Visual Landscape

At the conclusion of the first panel session, Hilbrand Jacobs, who is a process supervisor at Buurtgeluk, presented Karen van Ruiten (director of Alles is Gezondheid & Positieve Gezondheid) with an visual landscape depicting the potential healthcare transitions. ‘People are also central in this image’, noted Jacobs. Van Ruiten coupled the receipt of the image plate to a promise. ‘This kind of creative input is fantastic. As far as I’m concerned, we have to continue collaborating on this. That’s why, together with various participants, we’ve agreed to organise a new session in six months’ time.’

The power of design

The second panel, which included Elke Miedema (INHolland & Healthscapes), Gjilke Keuning (HKU & Health Hub Utrecht) and Robin Bergman (Stichting Toekomstbeeld der Techniek) focused on the power of design. ‘Frequently, we maintain the healthcare system in a kind of frenetic, haphazard manner,’ Miedema said. ‘Designers excel at being able to cut into that tree, create space and present ideas to make us believe in them.’ During the Health Day session that Miedema participated in, a book was created in a short amount of time. She explained: ‘In this book, we tried to map out the various roles at play in the healthcare system. We also examined, for healthcare organisations, what’s actually desirable over the long term.’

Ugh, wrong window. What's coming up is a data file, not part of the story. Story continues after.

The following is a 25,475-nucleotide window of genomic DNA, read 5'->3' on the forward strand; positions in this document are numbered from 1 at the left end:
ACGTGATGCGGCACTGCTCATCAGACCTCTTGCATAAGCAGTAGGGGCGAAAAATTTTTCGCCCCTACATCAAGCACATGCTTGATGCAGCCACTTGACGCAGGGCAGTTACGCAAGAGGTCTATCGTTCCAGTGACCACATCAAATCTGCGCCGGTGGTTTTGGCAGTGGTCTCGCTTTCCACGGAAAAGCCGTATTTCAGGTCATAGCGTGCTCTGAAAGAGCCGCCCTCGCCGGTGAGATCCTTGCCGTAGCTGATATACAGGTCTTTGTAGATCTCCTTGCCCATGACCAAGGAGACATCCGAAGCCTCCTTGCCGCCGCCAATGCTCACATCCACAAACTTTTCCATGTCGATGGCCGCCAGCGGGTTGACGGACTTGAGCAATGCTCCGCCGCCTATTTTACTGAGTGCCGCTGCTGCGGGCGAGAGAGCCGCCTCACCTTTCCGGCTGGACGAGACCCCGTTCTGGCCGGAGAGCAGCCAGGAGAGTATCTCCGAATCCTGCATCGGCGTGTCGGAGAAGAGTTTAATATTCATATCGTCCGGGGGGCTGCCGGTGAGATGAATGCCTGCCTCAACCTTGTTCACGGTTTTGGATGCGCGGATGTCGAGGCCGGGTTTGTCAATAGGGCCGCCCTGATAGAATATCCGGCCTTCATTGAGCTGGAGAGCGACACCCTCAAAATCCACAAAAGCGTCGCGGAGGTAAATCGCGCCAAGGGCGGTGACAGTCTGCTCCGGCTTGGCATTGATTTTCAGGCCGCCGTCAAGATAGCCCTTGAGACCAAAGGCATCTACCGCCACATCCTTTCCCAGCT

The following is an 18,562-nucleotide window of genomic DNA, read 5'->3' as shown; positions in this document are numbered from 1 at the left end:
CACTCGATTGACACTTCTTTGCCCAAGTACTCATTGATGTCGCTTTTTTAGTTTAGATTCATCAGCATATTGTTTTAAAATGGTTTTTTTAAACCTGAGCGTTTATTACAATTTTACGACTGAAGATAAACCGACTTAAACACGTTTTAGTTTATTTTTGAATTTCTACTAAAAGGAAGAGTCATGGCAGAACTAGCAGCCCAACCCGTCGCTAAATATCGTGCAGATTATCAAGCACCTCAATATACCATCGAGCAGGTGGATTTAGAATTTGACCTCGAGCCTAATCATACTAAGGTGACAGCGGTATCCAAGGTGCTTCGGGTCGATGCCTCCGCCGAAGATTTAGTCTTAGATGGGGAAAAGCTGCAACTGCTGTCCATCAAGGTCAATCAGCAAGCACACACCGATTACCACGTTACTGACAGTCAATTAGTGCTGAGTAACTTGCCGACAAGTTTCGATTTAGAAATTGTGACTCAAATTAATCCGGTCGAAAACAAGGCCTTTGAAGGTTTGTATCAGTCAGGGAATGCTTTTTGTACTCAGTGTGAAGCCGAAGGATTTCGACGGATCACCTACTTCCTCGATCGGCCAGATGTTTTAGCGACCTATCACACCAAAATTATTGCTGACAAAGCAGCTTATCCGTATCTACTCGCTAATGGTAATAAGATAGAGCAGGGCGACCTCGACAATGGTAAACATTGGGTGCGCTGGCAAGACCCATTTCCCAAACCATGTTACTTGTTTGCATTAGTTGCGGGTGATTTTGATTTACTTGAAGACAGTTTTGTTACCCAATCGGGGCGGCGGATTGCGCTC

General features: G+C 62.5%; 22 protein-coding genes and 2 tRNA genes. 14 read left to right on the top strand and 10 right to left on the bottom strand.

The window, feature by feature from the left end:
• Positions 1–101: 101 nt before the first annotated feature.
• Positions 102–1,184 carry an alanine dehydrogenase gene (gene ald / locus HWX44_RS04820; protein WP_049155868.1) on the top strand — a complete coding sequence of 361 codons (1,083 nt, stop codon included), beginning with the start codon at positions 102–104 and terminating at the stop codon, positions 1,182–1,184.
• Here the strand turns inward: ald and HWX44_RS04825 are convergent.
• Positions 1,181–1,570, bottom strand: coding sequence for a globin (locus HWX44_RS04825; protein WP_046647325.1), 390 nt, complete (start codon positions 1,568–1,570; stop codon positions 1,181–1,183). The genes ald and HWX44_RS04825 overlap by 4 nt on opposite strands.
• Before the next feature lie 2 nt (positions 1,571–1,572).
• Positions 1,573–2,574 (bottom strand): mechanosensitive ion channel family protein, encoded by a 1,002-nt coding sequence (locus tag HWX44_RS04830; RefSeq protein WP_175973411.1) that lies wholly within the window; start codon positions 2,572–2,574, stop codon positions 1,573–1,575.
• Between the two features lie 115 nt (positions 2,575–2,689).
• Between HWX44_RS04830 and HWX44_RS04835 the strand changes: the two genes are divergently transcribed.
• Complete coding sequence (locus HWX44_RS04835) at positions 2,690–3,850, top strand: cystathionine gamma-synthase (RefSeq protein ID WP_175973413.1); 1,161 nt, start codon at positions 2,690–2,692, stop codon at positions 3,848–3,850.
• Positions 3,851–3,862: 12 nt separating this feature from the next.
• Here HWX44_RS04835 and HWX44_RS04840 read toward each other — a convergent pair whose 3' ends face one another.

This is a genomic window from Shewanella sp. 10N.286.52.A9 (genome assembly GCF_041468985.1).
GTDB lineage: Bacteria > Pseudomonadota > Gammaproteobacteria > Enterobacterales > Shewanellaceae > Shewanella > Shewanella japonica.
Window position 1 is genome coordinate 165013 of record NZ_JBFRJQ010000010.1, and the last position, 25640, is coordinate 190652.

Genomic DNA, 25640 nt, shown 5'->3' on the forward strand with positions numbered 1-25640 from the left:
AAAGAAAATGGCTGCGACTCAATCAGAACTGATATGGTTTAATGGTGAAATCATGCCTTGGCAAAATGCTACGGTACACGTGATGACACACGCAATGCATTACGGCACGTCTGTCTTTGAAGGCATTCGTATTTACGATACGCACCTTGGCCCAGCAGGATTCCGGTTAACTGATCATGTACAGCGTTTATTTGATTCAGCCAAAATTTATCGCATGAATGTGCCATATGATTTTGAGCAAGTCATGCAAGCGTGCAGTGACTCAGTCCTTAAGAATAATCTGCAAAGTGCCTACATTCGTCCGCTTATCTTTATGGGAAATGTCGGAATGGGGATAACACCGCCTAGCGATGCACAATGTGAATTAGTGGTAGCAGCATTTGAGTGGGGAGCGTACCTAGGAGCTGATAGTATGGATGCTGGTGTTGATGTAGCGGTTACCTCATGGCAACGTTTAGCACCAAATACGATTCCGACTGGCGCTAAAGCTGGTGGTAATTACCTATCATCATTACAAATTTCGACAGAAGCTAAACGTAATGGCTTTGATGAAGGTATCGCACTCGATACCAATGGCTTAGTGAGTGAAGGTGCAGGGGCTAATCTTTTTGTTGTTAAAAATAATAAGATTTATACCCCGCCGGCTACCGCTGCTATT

Holy Grail 

In Keuning’s view, long-term thinking is vital. By way of example, she spoke about the Reinaerde, a healthcare institute. ‘We’ve had the opportunity to experiment in an artistic way there for five years now.’ You can tell that these are no longer just projects but rather a movement that requires a great deal of time and effort. Therefore, it’s essential to be open to one another’s culture and to get to know each other. That doesn’t happen automatically. But once you get started, you do see that a lot of energy remains in such a movement.’ 

Bergman, who works on future scenarios at the Stichting Toekomstbeeld der Techniek, also sees a greater role for design to shape our healthcare systems. ‘But, naturally, design alone is not the holy grail,’ he says. ‘It’s a pitfall to see it like this, I think.’ You shouldn’t throw out everything that’s been accomplished or all the knowledge and skills that have been acquired so far. In the future, in my opinion, design will be a valuable addition that has certain strengths which should be emphasised even more.’


The conference ended with a performance by Noah Claassen, a singer and former student of the Utrecht Conservatory. For her graduation project, Claassen delved deep into the story bank of UMC Utrecht’s Psychiatry Department. Her explorations resulted in the song ‘Hij kwam nog wel naar huis’ (He still came home), which she sang on the Natlab stage. In this song, she sings about the boundary between delusion and madness, thus portraying in a unique way the story of a patient in mental healthcare. Afterwards, Van Bergeijk asked conference attendees to jot down the values ​​that are working against them onto a ‘values ​​slip’ before literally releasing them into the room, saying, ‘This will help you kick off your own transition.’